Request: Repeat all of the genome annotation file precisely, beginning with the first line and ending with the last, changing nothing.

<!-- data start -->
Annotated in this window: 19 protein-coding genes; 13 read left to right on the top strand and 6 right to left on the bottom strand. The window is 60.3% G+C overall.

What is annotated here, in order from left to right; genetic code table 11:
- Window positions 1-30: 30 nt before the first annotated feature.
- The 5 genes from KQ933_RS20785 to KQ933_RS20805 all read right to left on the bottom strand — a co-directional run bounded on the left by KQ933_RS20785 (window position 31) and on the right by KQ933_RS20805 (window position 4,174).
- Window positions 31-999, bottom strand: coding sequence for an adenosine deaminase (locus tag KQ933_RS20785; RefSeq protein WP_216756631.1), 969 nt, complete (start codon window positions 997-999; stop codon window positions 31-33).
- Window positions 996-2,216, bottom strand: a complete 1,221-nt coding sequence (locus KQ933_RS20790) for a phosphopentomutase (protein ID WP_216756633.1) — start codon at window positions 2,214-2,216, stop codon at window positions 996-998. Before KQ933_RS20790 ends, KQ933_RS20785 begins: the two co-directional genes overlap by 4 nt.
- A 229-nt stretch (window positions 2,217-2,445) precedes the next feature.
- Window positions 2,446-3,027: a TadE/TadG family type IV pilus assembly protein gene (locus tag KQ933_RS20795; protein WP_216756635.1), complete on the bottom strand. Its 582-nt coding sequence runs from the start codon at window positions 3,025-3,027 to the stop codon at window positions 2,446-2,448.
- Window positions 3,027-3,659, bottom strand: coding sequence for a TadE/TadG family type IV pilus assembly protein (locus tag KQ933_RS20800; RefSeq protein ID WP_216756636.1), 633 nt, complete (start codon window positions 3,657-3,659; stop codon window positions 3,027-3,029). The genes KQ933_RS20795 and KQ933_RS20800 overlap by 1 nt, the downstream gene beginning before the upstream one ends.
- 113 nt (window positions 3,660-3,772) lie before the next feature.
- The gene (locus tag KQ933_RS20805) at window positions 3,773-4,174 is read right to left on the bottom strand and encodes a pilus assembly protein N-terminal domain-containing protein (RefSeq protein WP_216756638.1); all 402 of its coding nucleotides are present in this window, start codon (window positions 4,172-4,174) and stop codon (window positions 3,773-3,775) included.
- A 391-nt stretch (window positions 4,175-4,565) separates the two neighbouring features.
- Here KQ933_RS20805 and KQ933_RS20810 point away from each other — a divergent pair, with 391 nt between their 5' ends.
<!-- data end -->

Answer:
Annotated in this window: 19 protein-coding genes; 13 read left to right on the top strand and 6 right to left on the bottom strand. The window is 60.3% G+C overall.

What is annotated here, in order from left to right; genetic code table 11:
- Window positions 1-30: 30 nt before the first annotated feature.
- The 5 genes from KQ933_RS20785 to KQ933_RS20805 all read right to left on the bottom strand — a co-directional run bounded on the left by KQ933_RS20785 (window position 31) and on the right by KQ933_RS20805 (window position 4,174).
- Window positions 31-999, bottom strand: coding sequence for an adenosine deaminase (locus tag KQ933_RS20785; RefSeq protein WP_216756631.1), 969 nt, complete (start codon window positions 997-999; stop codon window positions 31-33).
- Window positions 996-2,216, bottom strand: a complete 1,221-nt coding sequence (locus KQ933_RS20790) for a phosphopentomutase (protein ID WP_216756633.1) — start codon at window positions 2,214-2,216, stop codon at window positions 996-998. Before KQ933_RS20790 ends, KQ933_RS20785 begins: the two co-directional genes overlap by 4 nt.
- A 229-nt stretch (window positions 2,217-2,445) precedes the next feature.
- Window positions 2,446-3,027: a TadE/TadG family type IV pilus assembly protein gene (locus tag KQ933_RS20795; protein WP_216756635.1), complete on the bottom strand. Its 582-nt coding sequence runs from the start codon at window positions 3,025-3,027 to the stop codon at window positions 2,446-2,448.
- Window positions 3,027-3,659, bottom strand: coding sequence for a TadE/TadG family type IV pilus assembly protein (locus tag KQ933_RS20800; RefSeq protein ID WP_216756636.1), 633 nt, complete (start codon window positions 3,657-3,659; stop codon window positions 3,027-3,029). The genes KQ933_RS20795 and KQ933_RS20800 overlap by 1 nt, the downstream gene beginning before the upstream one ends.
- 113 nt (window positions 3,660-3,772) lie before the next feature.
- The gene (locus tag KQ933_RS20805) at window positions 3,773-4,174 is read right to left on the bottom strand and encodes a pilus assembly protein N-terminal domain-containing protein (RefSeq protein WP_216756638.1); all 402 of its coding nucleotides are present in this window, start codon (window positions 4,172-4,174) and stop codon (window positions 3,773-3,775) included.
- A 391-nt stretch (window positions 4,175-4,565) separates the two neighbouring features.
- Here KQ933_RS20805 and KQ933_RS20810 point away from each other — a divergent pair, with 391 nt between their 5' ends.